In the Matter of 268 Limited, a Nevada Limited Partnership, Debtor.joseph F. Sanson Investment Co., a Limited Partnership Andjoseph F. Sanson, Individually, Plaintiffs-appellants, v. 268 Limited, a Nevada Limited Partnership, Defendant-appellee, 789 F.2d 674 (9th Cir. 1986)Annotate this Case
Gerald M. Gordon, Wiener, Waldman, Gordon, Ltd., Las Vegas, Nev., for plaintiffs-appellants.
Joshua Landish, Leonard Wilson, Las Vegas, Nev., for defendant-appellee.
Appeal from the United States District Court for the District of Nevada.
Before MERRILL, GOODWIN and ALARCON, Circuit Judges.
GOODWIN, Circuit Judge:
Appellee-debtor 268 Limited, a Nevada limited partnership organized to acquire and operate an apartment complex for investment purposes, purchased the Shenandoah Square Apartments from appellant Joseph F. Sanson Investment Company (Sanson). Sanson retained a security interest in the property evidenced by a note secured by a first deed of trust. The deed of trust provided that in the event of default and sale of the property by the trustee, five percent of the balance remaining due at the time of default would be paid to Sanson as attorney's fees.
After the filing of an involuntary petition under Chapter 11 against 268 Limited, default on the secured obligation, and sale of the real property securing the debt, Sanson applied to the bankruptcy court for $197,500 in attorney's fees provided in the deed of trust. The court awarded $20,000.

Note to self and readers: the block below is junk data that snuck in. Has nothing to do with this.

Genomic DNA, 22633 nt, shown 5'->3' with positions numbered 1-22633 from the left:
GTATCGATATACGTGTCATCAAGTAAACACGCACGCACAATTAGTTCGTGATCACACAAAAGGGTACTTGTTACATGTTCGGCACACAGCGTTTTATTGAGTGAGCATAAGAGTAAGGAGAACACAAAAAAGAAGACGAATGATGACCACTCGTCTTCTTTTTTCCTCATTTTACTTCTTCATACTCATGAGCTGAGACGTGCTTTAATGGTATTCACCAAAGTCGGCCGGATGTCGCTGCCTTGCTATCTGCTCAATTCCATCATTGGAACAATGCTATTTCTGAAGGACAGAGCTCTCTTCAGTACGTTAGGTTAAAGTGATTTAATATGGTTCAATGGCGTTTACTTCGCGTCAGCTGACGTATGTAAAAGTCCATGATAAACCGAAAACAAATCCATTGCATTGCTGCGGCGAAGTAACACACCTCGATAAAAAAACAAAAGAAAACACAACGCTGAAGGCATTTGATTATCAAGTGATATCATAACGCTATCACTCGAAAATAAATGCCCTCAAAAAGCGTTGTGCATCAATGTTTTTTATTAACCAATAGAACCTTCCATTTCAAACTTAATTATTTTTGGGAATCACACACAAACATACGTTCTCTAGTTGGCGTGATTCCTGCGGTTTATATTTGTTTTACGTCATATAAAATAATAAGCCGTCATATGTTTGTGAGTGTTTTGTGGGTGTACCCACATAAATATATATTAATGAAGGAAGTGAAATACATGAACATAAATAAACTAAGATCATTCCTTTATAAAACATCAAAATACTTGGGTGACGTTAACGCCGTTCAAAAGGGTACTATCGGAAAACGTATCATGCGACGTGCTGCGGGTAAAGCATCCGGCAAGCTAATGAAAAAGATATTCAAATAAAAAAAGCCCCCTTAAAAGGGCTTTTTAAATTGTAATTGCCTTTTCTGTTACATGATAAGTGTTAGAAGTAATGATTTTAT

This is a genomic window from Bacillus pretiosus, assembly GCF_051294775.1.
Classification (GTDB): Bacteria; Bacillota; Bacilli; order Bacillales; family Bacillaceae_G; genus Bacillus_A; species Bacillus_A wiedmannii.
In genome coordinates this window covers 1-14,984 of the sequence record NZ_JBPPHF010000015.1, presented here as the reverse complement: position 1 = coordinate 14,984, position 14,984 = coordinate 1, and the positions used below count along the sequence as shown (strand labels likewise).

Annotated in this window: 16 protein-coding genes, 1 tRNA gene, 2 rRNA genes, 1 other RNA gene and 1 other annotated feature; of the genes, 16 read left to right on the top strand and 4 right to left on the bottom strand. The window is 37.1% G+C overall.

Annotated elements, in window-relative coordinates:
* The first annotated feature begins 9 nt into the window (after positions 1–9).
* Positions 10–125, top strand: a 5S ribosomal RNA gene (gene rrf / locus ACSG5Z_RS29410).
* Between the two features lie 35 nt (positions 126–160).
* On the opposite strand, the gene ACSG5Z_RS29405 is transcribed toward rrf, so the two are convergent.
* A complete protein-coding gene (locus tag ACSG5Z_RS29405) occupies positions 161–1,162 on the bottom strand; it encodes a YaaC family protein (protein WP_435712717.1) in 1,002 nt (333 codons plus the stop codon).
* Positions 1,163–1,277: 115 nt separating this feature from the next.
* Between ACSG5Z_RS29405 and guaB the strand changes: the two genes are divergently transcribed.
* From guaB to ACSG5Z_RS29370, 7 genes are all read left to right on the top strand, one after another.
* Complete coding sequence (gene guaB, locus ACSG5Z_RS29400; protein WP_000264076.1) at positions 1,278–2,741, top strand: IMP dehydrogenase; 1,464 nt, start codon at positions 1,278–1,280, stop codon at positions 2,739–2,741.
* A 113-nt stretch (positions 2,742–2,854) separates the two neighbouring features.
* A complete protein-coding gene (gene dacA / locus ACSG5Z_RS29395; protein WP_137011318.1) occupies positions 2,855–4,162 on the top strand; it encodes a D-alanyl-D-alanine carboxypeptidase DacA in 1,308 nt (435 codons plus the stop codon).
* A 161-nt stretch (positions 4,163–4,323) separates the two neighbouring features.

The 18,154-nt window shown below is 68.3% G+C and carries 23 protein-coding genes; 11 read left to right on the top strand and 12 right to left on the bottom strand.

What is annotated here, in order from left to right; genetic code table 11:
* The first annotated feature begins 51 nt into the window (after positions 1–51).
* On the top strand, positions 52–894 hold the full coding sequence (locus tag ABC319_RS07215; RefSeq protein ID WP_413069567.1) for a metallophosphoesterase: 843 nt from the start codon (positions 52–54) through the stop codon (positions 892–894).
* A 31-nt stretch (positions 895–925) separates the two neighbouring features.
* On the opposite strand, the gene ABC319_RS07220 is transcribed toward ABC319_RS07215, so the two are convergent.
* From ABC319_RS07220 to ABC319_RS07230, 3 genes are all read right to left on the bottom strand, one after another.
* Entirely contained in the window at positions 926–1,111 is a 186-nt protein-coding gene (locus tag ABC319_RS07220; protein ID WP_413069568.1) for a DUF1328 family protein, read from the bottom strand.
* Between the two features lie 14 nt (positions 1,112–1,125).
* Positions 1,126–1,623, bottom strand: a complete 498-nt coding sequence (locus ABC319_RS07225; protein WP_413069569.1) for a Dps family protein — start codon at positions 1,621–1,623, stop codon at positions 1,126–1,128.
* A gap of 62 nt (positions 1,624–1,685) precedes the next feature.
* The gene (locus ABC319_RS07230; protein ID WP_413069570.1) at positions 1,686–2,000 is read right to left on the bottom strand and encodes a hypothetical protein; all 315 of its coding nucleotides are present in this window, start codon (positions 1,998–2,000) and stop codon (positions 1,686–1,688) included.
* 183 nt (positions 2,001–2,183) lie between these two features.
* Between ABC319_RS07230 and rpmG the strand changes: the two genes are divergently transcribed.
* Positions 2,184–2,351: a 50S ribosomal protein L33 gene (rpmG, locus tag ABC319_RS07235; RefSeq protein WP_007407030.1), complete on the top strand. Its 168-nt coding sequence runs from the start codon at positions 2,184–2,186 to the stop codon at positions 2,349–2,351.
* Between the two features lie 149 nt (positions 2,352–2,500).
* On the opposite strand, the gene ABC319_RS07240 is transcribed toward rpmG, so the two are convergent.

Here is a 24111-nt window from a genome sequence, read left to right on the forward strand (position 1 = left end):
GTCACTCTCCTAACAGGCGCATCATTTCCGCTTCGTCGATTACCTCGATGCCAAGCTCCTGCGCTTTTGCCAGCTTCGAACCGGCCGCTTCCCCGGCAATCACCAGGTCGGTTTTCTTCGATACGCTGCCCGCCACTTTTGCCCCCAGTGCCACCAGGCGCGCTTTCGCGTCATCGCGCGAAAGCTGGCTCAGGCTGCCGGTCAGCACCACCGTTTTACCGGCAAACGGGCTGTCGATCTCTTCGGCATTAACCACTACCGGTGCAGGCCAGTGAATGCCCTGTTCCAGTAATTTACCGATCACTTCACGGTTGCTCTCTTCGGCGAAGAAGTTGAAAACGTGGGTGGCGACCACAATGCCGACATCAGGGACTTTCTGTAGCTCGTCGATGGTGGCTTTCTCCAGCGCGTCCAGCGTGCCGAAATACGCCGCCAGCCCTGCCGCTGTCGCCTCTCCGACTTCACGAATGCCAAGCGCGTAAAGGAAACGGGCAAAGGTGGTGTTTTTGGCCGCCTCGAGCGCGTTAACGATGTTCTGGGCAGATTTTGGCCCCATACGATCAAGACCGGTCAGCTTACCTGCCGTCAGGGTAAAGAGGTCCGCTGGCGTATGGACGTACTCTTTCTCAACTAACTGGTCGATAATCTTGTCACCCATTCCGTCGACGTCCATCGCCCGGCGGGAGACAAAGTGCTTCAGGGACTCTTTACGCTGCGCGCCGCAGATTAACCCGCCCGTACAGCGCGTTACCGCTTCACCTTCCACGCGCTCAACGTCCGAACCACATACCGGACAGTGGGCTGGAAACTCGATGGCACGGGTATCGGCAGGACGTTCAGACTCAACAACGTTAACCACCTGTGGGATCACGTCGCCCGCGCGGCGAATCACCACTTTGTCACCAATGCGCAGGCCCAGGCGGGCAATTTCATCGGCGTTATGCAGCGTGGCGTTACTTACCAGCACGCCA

The property sold for about $1,000,000 in excess of the outstanding principal. Funds were thus available to pay the contractually set fee. The bankruptcy court, relying upon 11 U.S.C.A. Sec. 506(b) (West Supp.1986),1 limited the fees to the amount it deemed reasonable under the circumstances. The district court affirmed the award. We must therefore decide whether the bankruptcy court was correct in making its own reasonableness assessment, or whether it should have enforced the contractual fee provision if it was valid under the governing state law.
We hold that Sec. 506(b) preempts the state law governing the availability of attorney's fees as part of a secured claim, and that the bankruptcy court correctly engaged in an independent reasonableness inquiry.
The Law Governing Reasonableness under Section 506(b).
Sanson argues that it is entitled to the agreed fee if that fee would be allowed under the state law governing the contract. 268 Limited argues that the bankruptcy court must assess the reasonableness of the claim without regard to state law.
Both the language and the structure of Sec. 506(b) require rejection of Sanson's argument. Sanson's theory is linguistically untenable because it implicitly equates reasonableness with enforceability. It argues that if the contractual fee provision would be enforceable under Nevada law, then the amount provided is reasonable per se under Sec. 506(b). Reasonableness and enforceability are not, however, coterminous. A concededly unreasonable fee provision might be enforceable under state law, whereas a reasonable one might be unenforceable for reasons unrelated to the size of the fee. Thus, we cannot agree that by requiring that contractual fee agreements be reasonable Congress meant only that they must be enforceable under the law governing the enforcement of the contract. To give Sec. 506(b)'s limitation meaning, we must read it to provide for an ex post reasonableness determination by the bankruptcy court.